(Reuters) - Following is a list of decisions taken by English Premier League clubs since the COVID-19 pandemic suspended the season in March.
Some clubs used the government's Coronavirus Job Retention Scheme where employers can claim 80% of furloughed employees' monthly wage costs, up to 2,500 pounds ($3,102) per month.
All 20 teams are set to discuss plans for a potential restart in June via a conference call on May 1.
* Players and coaching staff have agreed a 12.5% salary cut which came into effect in April with "agreed amounts" set to be repaid if specific targets linked to success on the pitch were met in the seasons ahead.
* Will continue paying employees and casual workers full salaries until the end of May.
* Reopened London Colney training facility to first team players for individual sessions on April 27 but continued to observe social distancing protocols.
* Players, first team coaches and senior management have agreed to defer 25% of wages for four months, after which a review will take place.
* Villa Park repurposed to become a clinic providing maternity care to support an NHS hospital trust.
* The club's chief executive Neill Blake, first team technical director Richard Hughes, manager Eddie Howe and his assistant Jason Tindall have taken voluntary pay cuts.
* Staff were furloughed for at least three weeks but the club reversed their decision on April 14 after Premier League clubs were criticised for applying to the government scheme.
BRIGHTON & HOVE ALBION
* Senior management took voluntary three-month pay cuts to help protect staff jobs.
* Will pay matchday staff until the end of the season.
* Amex Stadium converted into a drive-through COVID-19 testing centre to assist the NHS.
* Opened training ground for individual training sessions on April 27.
* Chairman Mike Garlick said the club could run out of money by August if the season does not resume by then.
* Club did not furlough staff but will reconsider their position if the season does not resume by July.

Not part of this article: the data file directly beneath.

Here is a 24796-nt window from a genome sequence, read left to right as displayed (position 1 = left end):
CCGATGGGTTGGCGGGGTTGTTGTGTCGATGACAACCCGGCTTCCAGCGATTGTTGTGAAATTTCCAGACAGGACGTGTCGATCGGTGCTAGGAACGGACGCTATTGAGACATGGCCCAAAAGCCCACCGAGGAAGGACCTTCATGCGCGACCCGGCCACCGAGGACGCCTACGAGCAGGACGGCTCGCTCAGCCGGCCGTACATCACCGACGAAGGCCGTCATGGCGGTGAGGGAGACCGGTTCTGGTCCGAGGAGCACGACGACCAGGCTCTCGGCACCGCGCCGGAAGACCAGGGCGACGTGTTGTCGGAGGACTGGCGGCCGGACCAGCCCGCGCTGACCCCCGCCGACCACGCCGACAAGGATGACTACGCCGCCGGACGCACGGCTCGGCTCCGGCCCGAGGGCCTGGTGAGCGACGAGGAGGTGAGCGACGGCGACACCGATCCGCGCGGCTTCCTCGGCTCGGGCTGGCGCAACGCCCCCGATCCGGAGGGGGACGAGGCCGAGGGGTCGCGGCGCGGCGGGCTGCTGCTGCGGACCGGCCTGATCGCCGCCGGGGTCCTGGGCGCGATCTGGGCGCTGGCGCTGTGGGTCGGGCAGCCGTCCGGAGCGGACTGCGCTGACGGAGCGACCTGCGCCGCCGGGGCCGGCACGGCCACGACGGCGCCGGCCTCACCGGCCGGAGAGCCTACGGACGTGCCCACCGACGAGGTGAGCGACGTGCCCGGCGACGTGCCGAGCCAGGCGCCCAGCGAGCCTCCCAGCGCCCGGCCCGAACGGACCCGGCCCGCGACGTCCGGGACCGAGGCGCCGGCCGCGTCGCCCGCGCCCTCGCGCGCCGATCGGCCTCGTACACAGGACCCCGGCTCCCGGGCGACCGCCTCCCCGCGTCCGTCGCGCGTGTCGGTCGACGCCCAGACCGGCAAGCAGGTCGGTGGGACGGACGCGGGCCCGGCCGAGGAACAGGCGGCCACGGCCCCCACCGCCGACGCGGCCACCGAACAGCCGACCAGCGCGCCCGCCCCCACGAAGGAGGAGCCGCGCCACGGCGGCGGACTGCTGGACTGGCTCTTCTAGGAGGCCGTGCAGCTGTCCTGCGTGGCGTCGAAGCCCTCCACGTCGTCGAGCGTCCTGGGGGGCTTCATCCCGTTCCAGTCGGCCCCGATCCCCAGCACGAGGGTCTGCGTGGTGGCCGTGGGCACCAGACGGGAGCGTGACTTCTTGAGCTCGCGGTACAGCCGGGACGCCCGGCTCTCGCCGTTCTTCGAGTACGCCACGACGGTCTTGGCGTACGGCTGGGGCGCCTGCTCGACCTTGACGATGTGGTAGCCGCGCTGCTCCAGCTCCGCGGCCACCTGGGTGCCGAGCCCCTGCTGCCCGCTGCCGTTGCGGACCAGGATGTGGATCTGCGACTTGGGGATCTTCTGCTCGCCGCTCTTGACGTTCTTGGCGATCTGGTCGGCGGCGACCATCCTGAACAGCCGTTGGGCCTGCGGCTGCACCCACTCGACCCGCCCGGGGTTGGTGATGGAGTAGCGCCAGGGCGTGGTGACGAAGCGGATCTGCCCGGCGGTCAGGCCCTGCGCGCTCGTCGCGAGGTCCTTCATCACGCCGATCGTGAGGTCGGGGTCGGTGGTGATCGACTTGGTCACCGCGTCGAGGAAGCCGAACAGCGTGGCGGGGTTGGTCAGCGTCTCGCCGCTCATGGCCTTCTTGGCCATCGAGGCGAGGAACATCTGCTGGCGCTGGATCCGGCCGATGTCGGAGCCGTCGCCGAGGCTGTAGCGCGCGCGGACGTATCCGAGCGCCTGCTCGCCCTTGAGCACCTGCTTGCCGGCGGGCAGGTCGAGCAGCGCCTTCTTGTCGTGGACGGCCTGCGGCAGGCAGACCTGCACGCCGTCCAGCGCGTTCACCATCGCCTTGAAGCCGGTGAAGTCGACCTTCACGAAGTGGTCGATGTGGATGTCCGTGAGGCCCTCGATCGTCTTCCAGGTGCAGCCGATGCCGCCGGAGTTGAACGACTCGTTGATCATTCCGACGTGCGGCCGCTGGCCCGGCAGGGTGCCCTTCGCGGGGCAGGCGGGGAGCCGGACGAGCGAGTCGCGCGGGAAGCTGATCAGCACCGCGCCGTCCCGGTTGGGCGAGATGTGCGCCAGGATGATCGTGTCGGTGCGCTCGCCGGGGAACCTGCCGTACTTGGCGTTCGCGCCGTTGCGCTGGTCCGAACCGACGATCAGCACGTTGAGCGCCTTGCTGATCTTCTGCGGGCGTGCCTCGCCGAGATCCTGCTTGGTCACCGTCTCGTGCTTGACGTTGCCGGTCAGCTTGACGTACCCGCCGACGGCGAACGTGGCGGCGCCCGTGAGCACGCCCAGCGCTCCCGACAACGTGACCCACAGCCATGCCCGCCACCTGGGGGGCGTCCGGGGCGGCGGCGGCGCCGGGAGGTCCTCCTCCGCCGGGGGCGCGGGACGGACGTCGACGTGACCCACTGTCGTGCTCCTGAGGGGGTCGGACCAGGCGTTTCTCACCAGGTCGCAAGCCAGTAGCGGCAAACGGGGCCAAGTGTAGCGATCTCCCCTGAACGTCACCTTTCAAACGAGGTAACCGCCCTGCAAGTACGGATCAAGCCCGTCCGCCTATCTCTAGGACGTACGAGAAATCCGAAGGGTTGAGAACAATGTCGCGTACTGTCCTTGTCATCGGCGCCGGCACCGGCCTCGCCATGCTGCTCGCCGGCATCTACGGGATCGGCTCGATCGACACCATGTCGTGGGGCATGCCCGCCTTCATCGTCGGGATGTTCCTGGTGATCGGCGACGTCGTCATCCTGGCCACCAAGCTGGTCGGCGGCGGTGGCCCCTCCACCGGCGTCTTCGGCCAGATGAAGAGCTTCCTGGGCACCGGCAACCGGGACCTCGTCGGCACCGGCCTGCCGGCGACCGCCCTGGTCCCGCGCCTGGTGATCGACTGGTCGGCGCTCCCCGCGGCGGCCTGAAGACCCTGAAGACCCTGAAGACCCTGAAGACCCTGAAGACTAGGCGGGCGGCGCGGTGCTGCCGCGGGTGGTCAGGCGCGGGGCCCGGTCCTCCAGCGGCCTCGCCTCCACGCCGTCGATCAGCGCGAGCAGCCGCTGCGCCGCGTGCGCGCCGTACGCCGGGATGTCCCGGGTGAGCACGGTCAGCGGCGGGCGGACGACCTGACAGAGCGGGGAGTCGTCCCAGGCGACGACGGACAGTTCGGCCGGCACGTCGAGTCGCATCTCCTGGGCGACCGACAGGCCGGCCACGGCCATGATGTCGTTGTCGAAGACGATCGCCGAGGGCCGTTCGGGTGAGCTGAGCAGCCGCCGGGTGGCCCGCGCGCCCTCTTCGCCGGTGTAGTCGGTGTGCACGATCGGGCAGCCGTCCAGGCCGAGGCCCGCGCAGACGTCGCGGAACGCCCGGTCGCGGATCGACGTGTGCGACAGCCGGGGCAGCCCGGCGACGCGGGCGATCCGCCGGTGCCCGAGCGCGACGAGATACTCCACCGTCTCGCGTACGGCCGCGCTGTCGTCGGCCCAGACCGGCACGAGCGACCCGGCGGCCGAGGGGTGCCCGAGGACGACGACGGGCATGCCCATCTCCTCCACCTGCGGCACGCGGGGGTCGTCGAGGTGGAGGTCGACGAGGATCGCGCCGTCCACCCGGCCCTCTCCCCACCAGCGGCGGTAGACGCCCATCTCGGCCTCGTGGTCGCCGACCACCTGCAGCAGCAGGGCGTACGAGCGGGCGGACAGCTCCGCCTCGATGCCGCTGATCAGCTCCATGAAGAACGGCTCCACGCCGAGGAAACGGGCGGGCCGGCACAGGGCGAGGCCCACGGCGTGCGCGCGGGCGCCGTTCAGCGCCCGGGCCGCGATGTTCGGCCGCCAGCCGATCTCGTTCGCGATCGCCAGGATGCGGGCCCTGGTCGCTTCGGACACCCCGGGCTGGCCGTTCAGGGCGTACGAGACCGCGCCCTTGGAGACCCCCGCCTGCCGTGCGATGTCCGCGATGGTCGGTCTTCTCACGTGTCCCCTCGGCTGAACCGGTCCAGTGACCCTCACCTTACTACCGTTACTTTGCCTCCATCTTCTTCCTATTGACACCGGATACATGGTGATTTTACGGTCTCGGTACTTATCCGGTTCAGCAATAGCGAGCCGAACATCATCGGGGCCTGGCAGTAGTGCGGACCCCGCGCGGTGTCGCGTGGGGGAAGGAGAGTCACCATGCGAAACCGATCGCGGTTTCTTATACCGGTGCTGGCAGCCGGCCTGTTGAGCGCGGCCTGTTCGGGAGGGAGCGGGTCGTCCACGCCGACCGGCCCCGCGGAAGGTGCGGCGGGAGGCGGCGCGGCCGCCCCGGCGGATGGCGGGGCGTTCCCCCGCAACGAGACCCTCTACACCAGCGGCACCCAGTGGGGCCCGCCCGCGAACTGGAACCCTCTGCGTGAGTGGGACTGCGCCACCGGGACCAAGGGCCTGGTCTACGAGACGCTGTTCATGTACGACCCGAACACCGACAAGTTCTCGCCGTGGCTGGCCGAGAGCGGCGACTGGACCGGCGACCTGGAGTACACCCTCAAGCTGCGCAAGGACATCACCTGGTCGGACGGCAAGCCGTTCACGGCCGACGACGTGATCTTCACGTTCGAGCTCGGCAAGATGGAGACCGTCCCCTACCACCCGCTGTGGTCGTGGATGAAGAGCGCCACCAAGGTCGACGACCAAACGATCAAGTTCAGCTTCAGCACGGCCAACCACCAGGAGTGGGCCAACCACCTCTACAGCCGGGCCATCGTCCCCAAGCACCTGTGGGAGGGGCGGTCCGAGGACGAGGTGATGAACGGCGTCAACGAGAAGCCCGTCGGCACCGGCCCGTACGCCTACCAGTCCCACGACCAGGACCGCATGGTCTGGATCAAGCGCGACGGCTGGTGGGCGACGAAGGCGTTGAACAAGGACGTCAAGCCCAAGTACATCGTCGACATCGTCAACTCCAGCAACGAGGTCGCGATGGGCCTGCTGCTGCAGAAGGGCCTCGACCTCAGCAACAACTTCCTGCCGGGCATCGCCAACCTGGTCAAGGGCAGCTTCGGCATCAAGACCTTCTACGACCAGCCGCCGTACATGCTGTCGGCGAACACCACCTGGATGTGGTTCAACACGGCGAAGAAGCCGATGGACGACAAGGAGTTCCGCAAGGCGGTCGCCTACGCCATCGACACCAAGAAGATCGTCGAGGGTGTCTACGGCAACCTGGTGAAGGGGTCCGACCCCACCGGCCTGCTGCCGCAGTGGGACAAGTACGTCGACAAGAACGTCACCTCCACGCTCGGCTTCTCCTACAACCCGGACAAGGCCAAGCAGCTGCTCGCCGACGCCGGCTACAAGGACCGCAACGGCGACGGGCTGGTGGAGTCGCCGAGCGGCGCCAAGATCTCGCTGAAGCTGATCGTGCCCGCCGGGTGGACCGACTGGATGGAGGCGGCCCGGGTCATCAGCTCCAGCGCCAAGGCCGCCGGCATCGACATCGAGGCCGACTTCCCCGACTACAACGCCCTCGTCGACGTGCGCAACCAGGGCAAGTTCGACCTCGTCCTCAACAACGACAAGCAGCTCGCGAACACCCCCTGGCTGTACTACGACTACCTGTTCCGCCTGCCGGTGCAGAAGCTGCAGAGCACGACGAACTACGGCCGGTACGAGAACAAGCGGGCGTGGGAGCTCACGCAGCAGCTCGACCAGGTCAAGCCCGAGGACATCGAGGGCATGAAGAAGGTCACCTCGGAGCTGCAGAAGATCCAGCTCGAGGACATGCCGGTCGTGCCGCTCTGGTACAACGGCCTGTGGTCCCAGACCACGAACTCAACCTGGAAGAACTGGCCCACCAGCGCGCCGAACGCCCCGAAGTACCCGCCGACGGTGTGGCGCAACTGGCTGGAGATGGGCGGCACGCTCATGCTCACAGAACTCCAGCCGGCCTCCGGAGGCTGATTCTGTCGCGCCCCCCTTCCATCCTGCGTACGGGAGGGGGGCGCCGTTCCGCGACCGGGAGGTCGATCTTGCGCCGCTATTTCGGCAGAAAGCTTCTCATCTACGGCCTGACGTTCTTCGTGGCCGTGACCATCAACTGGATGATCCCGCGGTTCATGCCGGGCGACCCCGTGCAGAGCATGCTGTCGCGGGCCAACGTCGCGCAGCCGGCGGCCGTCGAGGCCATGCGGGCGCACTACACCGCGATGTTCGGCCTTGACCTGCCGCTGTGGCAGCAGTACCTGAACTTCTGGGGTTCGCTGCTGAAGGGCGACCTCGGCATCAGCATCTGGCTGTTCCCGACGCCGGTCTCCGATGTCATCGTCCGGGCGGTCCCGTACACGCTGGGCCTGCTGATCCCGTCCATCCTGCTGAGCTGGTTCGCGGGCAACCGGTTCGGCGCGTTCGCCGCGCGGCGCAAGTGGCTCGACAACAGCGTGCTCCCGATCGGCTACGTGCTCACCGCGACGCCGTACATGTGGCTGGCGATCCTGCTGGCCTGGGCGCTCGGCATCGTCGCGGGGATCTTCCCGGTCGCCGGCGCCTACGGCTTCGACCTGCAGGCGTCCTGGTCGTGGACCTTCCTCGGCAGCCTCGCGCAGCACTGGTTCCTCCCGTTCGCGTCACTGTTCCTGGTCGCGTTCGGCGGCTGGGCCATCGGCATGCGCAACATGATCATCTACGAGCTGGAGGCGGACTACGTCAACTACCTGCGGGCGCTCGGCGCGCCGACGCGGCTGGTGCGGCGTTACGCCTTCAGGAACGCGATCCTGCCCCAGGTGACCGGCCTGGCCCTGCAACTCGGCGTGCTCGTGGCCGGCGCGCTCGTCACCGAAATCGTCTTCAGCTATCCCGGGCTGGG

* First team did not take a pay cut or deferrals but the club urged them to continue supporting charitable causes.
* Full-time staff continue to be paid 100% of their wages.
* Millennium Hotel at Stamford Bridge stadium made available to the NHS for two months, with club owner Roman Abramovich covering the costs of providing accommodation.
* Chairman Steve Parish said all employees would receive full pay during the pandemic and they would not be placed on sick pay for issues related to COVID-19.
* Furloughed some of their non-playing staff but reversed the decision and apologised after it drew sharp criticism from the British government and supporters.
* Expansion of their Anfield Road stand has been postponed by a year due to delays caused by lockdown measures.
* Confirmed they would not make use of the government's Coronavirus Job Retention Scheme.
* Committed to paying casual matchday staff for the rest of the season.
* Informed staff that they would be paid in full during the pandemic and confirmed club would not make use of the furlough scheme.
* Non-playing staff on temporary leave but they will be paid their full salaries until the end of April.
* Furloughed staff unable to work but will receive usual salary in full with club topping up money received from the government scheme.
* Players agreed to defer part of their salaries and bonuses until the end of the year.
* Manager Chris Wilder, his senior coaching staff and CEO Stephen Bettis, agreed to defer part of their pay and bonuses for six months.
* First Premier League club to announce that their players and coaching staff will defer part of their salaries.
* Confirmed they would not be using the government's job retention scheme.
* Staff not already deferring part of their salaries will receive full pay until at least June 30.
* Imposed a 20% pay cut on 550 non-playing staff in April and May and planned to use the government's furlough scheme where appropriate.
* Reversed their decision to furlough staff on April 13 amid criticism from supporters spearheaded by the Tottenham Hotspur Supporters' Trust (THST).
* Installed medical equipment in their new stadium to operate drive-through COVID-19 testing and swabbing for NHS staff and their families.
* Made a limited number of pitches available for the first-team squad to use for individual sessions on April 28.
* Players agreed a wage deferral but details of the deal are private.
* Club has opened doors to the Watford General Hospital and are offering beds, food and training areas to support NHS staff.
WEST HAM UNITED
* Second Premier League club to announce wage deferrals for players.
* Manager David Moyes, vice chairman Karren Brady and CFO Andy Mollett to take a 30% pay cut.
* Joint-Chairmen David Sullivan and David Gold and fellow shareholders to inject 30 million pounds into the club to deal with the impact of the pandemic.
* Some players allowed to train at Rush Green training ground on April 27 with British media reporting access was limited to one player at a time.
* Chairman Jeff Shi confirmed all staff would be paid while the club was closed due to the pandemic.
(Compiled by Rohith Nair and Shrivathsa Sridhar in Bengaluru, editing by Pritha Sarkar)
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